When Genesis Said Goodbye to Steve Hackett on ‘Wind & Wuthering’
It's no surprise, really, that Wind & Wuthering feels so autumnal, less direct and nowhere near as frisky as Genesis' later projects. Their second post-Peter Gabriel album, released on Dec. 17, 1976, arrived as creative disagreements between the soon-to-depart Steve Hackett and band co-founder Tony Banks reached a high-water mark.
A member since 1971, Hackett was becoming increasingly frustrated with the four-man lineup's creative logjam – so much so that the guitarist had already released Voyage of the Acolyte, his 1975 solo debut. There was more music where that came from, too.
"With so many composers in the group, it was difficult to ensure everybody got a fair slice of the songwriting cake," Hackett told NME in 1977. "The band's selection process was rather arbitrary. Although I was satisfied with my contribution to Wind & Wuthering, I actually had enough material of my own to fill an entire album."
Yet, Banks would receive writing credits on six of the nine songs on Wind & Wuthering. Today, the album still unfolds like a pitched struggle – one that Hackett ultimately loses – over the band's direction. "I think he said as much in various articles afterwards, that I was controlling it too much – and he's probably right," Banks said in the 2007 band biography Chapter & Verse.
And so, you have Hackett taking a career-defining turn on "Eleventh Earl of Mar" (an engrossing re-telling of an ancient Scottish uprising), just before Banks pushes back via the piano musings of "One for the Vine." Banks likewise can be found at centerstage during "All in a Mouse's Night" (one of the album's only humorous asides), while Hackett's classical guitar leads the way on "Blood on the Rooftops."
Elsewhere, Banks and Hackett brilliantly tangle on the atmospheric "Unquiet Slumbers for the Sleepers," then storm into the band-composed instrumental "In That Quiet Earth" – this rare moment of unity on an album that seems to continually pit one against the other.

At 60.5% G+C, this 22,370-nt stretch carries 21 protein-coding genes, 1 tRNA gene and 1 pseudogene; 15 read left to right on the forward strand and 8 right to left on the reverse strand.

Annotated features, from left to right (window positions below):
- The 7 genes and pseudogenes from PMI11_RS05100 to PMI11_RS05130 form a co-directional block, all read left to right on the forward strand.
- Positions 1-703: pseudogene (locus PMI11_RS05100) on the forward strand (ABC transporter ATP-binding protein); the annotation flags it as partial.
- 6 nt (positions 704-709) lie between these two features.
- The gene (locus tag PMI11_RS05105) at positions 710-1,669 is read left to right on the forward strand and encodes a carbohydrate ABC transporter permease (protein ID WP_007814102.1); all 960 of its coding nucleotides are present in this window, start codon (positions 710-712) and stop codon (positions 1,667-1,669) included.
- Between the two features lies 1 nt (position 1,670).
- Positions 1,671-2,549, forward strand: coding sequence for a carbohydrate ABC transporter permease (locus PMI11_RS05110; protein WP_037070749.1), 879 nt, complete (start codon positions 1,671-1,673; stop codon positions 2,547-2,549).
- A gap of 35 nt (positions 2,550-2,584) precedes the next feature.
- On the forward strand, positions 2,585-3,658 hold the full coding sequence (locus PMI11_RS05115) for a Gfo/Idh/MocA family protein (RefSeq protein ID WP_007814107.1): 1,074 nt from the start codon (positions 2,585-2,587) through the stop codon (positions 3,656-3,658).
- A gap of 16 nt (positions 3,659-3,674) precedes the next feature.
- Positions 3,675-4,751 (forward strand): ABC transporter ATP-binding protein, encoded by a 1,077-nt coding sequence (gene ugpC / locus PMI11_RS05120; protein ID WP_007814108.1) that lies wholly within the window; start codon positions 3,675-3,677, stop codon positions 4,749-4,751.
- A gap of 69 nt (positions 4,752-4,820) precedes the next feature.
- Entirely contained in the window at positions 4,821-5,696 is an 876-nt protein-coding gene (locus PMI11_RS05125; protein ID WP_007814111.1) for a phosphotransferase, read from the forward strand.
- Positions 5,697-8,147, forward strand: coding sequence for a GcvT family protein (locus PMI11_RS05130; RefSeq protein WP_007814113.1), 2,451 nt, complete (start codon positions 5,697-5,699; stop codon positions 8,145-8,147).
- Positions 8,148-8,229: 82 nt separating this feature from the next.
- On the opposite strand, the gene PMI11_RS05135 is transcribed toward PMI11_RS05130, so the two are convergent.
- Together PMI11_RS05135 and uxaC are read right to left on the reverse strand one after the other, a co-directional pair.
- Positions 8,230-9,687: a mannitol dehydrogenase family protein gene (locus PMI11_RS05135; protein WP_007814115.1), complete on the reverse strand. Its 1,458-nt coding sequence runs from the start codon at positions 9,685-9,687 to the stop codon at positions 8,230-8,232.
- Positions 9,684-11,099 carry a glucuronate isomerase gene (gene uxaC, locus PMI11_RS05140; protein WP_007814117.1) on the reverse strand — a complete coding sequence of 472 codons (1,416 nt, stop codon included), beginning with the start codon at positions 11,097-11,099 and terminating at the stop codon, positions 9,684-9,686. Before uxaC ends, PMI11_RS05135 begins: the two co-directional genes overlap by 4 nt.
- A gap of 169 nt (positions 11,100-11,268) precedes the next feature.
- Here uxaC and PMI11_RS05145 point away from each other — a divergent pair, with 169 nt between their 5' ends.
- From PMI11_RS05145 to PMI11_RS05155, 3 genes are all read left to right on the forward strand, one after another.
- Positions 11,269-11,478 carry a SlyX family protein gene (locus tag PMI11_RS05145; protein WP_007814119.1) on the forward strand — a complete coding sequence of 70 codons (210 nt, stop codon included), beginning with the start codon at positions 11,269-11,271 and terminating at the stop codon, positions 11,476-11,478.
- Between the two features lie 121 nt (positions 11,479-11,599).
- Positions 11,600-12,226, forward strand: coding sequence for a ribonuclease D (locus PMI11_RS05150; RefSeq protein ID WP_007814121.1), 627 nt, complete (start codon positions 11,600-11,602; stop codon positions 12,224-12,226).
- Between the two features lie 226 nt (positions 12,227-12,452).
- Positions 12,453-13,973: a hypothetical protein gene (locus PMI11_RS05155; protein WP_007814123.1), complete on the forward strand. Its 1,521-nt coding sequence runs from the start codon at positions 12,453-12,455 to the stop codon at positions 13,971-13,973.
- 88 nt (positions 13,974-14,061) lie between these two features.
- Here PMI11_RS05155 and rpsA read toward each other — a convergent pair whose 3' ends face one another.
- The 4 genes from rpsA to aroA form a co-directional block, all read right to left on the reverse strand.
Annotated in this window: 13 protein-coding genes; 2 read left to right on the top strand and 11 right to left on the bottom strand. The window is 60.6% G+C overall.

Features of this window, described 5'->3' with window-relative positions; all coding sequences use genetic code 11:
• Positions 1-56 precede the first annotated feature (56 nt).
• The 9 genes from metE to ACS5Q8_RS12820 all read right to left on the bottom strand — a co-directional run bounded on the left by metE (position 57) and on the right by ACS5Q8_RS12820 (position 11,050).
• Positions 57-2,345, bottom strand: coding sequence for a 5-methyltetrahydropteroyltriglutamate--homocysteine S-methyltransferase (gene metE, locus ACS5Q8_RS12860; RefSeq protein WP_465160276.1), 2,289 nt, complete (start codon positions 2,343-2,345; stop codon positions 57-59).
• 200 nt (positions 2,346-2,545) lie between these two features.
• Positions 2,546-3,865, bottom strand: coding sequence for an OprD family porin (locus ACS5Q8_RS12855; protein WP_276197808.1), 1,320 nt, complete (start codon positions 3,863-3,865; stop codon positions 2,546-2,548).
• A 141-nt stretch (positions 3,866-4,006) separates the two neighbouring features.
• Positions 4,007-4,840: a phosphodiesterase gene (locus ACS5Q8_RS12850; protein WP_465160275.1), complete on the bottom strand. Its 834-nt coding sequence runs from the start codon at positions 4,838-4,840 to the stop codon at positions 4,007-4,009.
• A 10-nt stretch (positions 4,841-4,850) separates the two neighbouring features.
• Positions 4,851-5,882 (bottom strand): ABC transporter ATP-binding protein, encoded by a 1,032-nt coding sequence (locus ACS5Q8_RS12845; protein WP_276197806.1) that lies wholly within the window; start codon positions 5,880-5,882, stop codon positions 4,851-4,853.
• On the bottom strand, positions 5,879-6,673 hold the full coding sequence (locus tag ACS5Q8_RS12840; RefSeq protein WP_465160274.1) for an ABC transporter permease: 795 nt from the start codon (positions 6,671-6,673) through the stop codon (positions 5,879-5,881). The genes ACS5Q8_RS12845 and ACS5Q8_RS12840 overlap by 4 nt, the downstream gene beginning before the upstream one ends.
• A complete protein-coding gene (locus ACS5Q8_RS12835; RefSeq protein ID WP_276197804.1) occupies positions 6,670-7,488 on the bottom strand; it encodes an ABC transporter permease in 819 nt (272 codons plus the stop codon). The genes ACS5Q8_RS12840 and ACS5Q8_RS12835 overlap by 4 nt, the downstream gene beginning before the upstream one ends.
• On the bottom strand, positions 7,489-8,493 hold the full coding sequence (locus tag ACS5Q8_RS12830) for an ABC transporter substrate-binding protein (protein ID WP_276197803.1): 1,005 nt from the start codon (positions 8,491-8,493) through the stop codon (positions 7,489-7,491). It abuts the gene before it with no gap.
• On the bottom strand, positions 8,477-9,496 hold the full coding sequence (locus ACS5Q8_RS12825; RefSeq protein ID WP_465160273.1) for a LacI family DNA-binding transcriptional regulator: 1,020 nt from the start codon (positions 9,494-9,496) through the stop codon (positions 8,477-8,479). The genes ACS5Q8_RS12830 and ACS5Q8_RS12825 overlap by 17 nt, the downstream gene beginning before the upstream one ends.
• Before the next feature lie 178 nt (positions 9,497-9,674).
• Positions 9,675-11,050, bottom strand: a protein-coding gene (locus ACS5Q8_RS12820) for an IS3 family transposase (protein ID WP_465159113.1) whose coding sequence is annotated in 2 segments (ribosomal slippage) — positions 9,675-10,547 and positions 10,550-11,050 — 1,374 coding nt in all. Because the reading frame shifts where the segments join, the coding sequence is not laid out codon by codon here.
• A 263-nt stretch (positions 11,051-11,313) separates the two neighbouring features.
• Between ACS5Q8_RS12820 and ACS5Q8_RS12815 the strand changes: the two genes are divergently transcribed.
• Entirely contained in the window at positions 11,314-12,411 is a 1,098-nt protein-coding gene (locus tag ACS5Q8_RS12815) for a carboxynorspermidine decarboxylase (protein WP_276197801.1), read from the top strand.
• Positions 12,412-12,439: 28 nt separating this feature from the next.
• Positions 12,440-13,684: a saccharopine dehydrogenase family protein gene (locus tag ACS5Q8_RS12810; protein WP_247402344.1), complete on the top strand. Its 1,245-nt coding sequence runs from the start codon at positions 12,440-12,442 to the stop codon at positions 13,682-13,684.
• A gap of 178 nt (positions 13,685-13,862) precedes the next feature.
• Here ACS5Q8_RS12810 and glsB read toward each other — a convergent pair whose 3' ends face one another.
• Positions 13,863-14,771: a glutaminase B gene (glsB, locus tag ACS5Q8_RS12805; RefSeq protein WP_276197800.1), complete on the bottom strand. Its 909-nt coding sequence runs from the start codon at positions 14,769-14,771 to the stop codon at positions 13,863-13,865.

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"The production is still a group effort," Hackett said in a 1977 interview with Circus, "but it contains more individualistic styles. We each contribute ideas, lyrics and melodies, but the album was put together differently."
That's not to say that the gold-selling Wind & Wuthering didn't find space for the others. The blatantly commercial ballad "Your Own Special Way," composed by Mike Rutherford, gives lie to the idea that Genesis' transformation into a Top 40 band was simply an '80s phenomenon. Phil Collins' long-standing interest in jazz-rock is also smartly showcased on "Wot Gorilla?"
Still, it's perhaps no surprise that the album ends with a final Banks song, the ethereal "Afterglow." Hackett would soon be gone.
"There was a bit of a flare up" over scheduling time for Hackett to do another solo project, Collins said in a 1977 interview with Nightmoves. "He rang up one day and said, 'I think it's best if I leave now – because I really would like to do my own album, you know?'" After you've been with the band for seven years ... it's kind of a traumatic experience, in a way."
Oddly, for all of this upheaval, Wind & Wuthering emerged from a stable studio environment: The remaining members regrouped with what looked like a tighter bond than ever, then returned to Hilvaria Studios in the Netherlands to record 1978's And Then There Were Three – an album that became their highest-charting U.S. album to date. Co-producer David Hentschel, who first worked with Genesis as a sound engineer on Nursery Cryme, would also continue with the trio through 1980's Duke.
"We're always glad when people leave," a clearly energized Collins told Nightmoves with a chuckle, "because it kicks us up the ass, you know?"
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